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General Education Rationale and Minimum Requirements

MCC recognizes the importance of preparing students for success in both their personal and professional lives. MCC students develop, across the curriculum, both the knowledge base of a program of study as well as the career skills needed to become a productive individual, an effective and contributing team member, and a person who appreciates the importance of lifelong learning and self-improvement. Vital to the preparation for lifelong learning skills is the development of competencies in:

  • Communication – Effective communicators express thoughts, ideas, and feelings in both written and oral modes in order to be successful in their education and professional careers. This requires students to develop critical reading, writing, speaking, and listening skills early in their college experience and to have these skills reinforced throughout their program curricula. Effective communicators:
    • engage in the four stages of the communication process: collecting, shaping, drafting, and revising;
    • select, organize, and present details to support a main idea;
    • participate in groups using a variety of collaborative techniques;
    • use knowledge of target audience expectations and values to shape a text;
    • use various techniques in writing and speaking including authority, point-of-view, style, and voice; and
    • employ good mechanics and word usage choice.
  • Critical thinking – Critical thinking stresses a rational process, demonstrates logical inquiry and problem solving, and leads to an evaluative decision or action. It plays an important part in personal, social, and professional development. It helps learners uncover bias and prejudice in ideas. Critical thinking encourages learners to develop a willingness to consider different points of view and to explore possibilities. It underlies the basic elements of communication, writing, speaking, and listening. Critical thinkers:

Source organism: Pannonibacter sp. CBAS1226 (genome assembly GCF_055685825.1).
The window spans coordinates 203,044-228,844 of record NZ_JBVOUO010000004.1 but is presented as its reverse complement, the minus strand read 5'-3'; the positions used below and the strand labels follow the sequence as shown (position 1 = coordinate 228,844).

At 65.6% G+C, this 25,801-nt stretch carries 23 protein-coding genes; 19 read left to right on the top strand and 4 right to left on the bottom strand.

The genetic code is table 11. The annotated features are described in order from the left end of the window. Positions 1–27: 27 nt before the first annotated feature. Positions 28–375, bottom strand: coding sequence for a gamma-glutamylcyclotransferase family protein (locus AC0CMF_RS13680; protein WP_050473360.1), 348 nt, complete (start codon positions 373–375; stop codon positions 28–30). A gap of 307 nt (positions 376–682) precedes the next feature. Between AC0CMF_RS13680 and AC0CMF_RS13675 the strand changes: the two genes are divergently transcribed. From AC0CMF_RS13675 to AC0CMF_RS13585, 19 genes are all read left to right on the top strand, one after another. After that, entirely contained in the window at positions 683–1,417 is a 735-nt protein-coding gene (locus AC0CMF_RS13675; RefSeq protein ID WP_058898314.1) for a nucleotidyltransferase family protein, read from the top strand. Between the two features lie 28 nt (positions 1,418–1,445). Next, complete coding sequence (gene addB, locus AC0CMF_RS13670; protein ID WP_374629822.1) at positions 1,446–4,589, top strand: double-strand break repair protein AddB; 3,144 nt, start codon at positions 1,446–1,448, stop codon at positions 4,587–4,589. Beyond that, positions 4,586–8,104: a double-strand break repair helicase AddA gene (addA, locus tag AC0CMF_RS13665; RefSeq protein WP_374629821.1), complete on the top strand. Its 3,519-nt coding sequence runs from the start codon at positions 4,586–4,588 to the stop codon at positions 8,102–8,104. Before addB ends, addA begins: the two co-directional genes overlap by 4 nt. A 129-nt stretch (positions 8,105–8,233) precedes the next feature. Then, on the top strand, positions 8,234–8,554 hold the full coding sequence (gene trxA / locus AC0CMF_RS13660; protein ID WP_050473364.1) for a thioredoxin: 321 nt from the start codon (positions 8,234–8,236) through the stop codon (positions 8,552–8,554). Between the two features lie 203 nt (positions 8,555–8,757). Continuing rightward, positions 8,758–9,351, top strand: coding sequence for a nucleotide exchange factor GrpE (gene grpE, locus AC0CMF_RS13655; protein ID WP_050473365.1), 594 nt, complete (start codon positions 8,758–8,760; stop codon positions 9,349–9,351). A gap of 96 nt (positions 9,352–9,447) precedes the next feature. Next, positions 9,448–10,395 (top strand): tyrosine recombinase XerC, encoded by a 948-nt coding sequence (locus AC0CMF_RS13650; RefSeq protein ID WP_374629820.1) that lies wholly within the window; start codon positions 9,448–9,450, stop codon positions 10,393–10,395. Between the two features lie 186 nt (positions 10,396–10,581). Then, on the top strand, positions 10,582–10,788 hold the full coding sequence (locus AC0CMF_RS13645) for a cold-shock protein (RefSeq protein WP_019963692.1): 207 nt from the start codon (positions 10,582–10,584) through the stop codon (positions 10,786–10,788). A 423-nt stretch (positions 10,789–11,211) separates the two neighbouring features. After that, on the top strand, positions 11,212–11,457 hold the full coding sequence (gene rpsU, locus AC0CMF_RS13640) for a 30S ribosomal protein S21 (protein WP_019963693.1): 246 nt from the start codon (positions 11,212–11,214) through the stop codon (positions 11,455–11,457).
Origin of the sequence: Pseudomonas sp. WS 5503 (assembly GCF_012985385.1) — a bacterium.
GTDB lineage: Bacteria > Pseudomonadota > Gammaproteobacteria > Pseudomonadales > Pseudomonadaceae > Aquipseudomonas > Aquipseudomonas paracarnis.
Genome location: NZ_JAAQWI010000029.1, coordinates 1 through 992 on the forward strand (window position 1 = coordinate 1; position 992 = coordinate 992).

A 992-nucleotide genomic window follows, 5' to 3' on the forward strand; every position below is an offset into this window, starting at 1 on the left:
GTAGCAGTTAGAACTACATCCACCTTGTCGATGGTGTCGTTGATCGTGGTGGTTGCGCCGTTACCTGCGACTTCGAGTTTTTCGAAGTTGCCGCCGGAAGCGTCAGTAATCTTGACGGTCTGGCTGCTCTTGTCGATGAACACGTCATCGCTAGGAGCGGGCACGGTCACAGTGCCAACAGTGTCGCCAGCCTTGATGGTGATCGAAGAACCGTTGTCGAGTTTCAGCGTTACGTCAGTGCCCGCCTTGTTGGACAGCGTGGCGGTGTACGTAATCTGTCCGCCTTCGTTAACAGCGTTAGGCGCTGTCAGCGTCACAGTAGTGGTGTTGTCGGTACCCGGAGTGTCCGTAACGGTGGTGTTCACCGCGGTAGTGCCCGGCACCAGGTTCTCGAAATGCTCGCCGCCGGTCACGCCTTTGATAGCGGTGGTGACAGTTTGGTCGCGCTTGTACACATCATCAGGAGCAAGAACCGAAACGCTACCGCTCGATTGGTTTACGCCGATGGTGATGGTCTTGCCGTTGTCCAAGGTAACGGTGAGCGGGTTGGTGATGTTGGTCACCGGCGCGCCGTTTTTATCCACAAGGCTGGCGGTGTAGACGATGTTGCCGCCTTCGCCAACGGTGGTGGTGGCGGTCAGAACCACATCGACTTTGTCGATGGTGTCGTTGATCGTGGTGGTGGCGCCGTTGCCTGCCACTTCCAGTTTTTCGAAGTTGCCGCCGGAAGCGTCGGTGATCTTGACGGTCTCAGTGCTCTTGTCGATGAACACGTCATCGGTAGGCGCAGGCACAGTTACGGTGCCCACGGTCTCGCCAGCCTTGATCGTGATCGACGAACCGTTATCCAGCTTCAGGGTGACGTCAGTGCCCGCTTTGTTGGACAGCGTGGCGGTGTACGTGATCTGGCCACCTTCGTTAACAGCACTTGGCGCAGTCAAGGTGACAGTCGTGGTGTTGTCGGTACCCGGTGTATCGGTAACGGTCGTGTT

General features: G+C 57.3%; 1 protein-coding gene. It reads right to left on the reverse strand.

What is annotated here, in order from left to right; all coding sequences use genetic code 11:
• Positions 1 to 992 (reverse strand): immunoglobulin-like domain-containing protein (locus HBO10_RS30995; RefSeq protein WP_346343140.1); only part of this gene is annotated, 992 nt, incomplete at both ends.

• interpret and evaluate statements, theories, problems, and observations from different points of view or perspectives;
    • question the validity of assumptions, evidence, and data;
    • assess the value or importance of positions, policies, and formulated solutions; and
    • employ the logic of argument.
  • Information literacy – Information literacy is a set of abilities to recognize when information is needed; to retrieve, manage, and organize the needed information; and to locate, evaluate, and use technology in the gathering of this information. It enables learners to master content and extend their investigations, to become more self-directed, and to assume greater control over their own learning. Information literate learners:
    • determine the extent of information needed;
    • critically evaluate information and its sources;
    • incorporate selected information into a personal knowledge base;
    • use information ethically and legally; and